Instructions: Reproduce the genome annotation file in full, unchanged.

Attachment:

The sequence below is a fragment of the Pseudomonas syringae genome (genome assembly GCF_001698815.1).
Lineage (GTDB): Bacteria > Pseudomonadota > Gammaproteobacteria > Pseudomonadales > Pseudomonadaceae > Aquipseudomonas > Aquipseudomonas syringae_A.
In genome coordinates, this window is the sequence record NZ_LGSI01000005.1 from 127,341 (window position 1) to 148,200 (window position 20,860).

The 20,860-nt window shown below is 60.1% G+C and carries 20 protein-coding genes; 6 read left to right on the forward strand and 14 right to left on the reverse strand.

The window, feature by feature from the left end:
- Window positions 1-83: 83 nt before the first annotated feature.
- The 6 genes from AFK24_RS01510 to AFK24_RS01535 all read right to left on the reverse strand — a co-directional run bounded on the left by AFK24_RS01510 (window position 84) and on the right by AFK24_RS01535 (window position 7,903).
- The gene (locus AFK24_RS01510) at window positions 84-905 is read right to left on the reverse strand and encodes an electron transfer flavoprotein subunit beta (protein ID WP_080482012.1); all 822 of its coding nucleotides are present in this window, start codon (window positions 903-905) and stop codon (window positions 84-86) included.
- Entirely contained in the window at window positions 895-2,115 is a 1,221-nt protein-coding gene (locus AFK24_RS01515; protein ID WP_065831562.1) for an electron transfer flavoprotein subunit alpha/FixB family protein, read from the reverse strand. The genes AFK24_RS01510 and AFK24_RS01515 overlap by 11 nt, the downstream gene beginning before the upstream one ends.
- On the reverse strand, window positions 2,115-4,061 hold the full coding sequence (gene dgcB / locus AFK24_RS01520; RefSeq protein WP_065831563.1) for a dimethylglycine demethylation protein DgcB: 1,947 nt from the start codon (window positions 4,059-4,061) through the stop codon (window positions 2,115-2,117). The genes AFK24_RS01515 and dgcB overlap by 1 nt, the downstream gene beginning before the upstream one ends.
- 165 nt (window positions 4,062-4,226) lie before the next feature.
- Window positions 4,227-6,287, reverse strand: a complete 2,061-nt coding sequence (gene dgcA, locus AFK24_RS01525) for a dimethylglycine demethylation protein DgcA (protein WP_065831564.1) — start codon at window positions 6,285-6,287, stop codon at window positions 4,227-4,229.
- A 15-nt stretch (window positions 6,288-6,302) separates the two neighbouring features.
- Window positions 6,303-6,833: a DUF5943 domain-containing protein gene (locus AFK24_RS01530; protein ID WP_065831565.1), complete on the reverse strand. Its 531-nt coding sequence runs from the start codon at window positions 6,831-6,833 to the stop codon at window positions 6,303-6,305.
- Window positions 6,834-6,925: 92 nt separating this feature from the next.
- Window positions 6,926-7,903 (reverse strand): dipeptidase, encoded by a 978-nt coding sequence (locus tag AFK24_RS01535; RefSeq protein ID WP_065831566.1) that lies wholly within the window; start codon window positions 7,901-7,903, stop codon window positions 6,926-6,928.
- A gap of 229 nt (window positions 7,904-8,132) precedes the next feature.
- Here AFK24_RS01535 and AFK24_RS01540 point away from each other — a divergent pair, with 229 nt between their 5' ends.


The sequence below is a fragment of the Pseudomonas syringae genome (genome assembly GCF_001698815.1).
Lineage (GTDB): Bacteria > Pseudomonadota > Gammaproteobacteria > Pseudomonadales > Pseudomonadaceae > Aquipseudomonas > Aquipseudomonas syringae_A.
In genome coordinates, this window is the sequence record NZ_LGSI01000005.1 from 127,341 (window position 1) to 148,200 (window position 20,860).

The 20,860-nt window shown below is 60.1% G+C and carries 20 protein-coding genes; 6 read left to right on the forward strand and 14 right to left on the reverse strand.

The window, feature by feature from the left end:
- Window positions 1-83: 83 nt before the first annotated feature.
- The 6 genes from AFK24_RS01510 to AFK24_RS01535 all read right to left on the reverse strand — a co-directional run bounded on the left by AFK24_RS01510 (window position 84) and on the right by AFK24_RS01535 (window position 7,903).
- The gene (locus AFK24_RS01510) at window positions 84-905 is read right to left on the reverse strand and encodes an electron transfer flavoprotein subunit beta (protein ID WP_080482012.1); all 822 of its coding nucleotides are present in this window, start codon (window positions 903-905) and stop codon (window positions 84-86) included.
- Entirely contained in the window at window positions 895-2,115 is a 1,221-nt protein-coding gene (locus AFK24_RS01515; protein ID WP_065831562.1) for an electron transfer flavoprotein subunit alpha/FixB family protein, read from the reverse strand. The genes AFK24_RS01510 and AFK24_RS01515 overlap by 11 nt, the downstream gene beginning before the upstream one ends.
- On the reverse strand, window positions 2,115-4,061 hold the full coding sequence (gene dgcB / locus AFK24_RS01520; RefSeq protein WP_065831563.1) for a dimethylglycine demethylation protein DgcB: 1,947 nt from the start codon (window positions 4,059-4,061) through the stop codon (window positions 2,115-2,117). The genes AFK24_RS01515 and dgcB overlap by 1 nt, the downstream gene beginning before the upstream one ends.
- 165 nt (window positions 4,062-4,226) lie before the next feature.
- Window positions 4,227-6,287, reverse strand: a complete 2,061-nt coding sequence (gene dgcA, locus AFK24_RS01525) for a dimethylglycine demethylation protein DgcA (protein WP_065831564.1) — start codon at window positions 6,285-6,287, stop codon at window positions 4,227-4,229.
- A 15-nt stretch (window positions 6,288-6,302) separates the two neighbouring features.
- Window positions 6,303-6,833: a DUF5943 domain-containing protein gene (locus AFK24_RS01530; protein ID WP_065831565.1), complete on the reverse strand. Its 531-nt coding sequence runs from the start codon at window positions 6,831-6,833 to the stop codon at window positions 6,303-6,305.
- Window positions 6,834-6,925: 92 nt separating this feature from the next.
- Window positions 6,926-7,903 (reverse strand): dipeptidase, encoded by a 978-nt coding sequence (locus tag AFK24_RS01535; RefSeq protein ID WP_065831566.1) that lies wholly within the window; start codon window positions 7,901-7,903, stop codon window positions 6,926-6,928.
- A gap of 229 nt (window positions 7,904-8,132) precedes the next feature.
- Here AFK24_RS01535 and AFK24_RS01540 point away from each other — a divergent pair, with 229 nt between their 5' ends.